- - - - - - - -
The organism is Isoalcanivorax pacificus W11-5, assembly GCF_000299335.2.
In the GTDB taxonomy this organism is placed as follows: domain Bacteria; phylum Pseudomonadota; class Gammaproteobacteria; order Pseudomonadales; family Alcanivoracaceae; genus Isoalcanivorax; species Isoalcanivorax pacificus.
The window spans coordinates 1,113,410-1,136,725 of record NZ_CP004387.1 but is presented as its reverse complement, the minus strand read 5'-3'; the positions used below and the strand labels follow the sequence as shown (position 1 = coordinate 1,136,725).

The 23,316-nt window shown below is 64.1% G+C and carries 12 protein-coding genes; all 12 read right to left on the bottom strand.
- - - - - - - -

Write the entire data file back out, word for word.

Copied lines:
The organism is Isoalcanivorax pacificus W11-5, assembly GCF_000299335.2.
In the GTDB taxonomy this organism is placed as follows: domain Bacteria; phylum Pseudomonadota; class Gammaproteobacteria; order Pseudomonadales; family Alcanivoracaceae; genus Isoalcanivorax; species Isoalcanivorax pacificus.
The window spans coordinates 1,113,410-1,136,725 of record NZ_CP004387.1 but is presented as its reverse complement, the minus strand read 5'-3'; the positions used below and the strand labels follow the sequence as shown (position 1 = coordinate 1,136,725).

The 23,316-nt window shown below is 64.1% G+C and carries 12 protein-coding genes; all 12 read right to left on the bottom strand.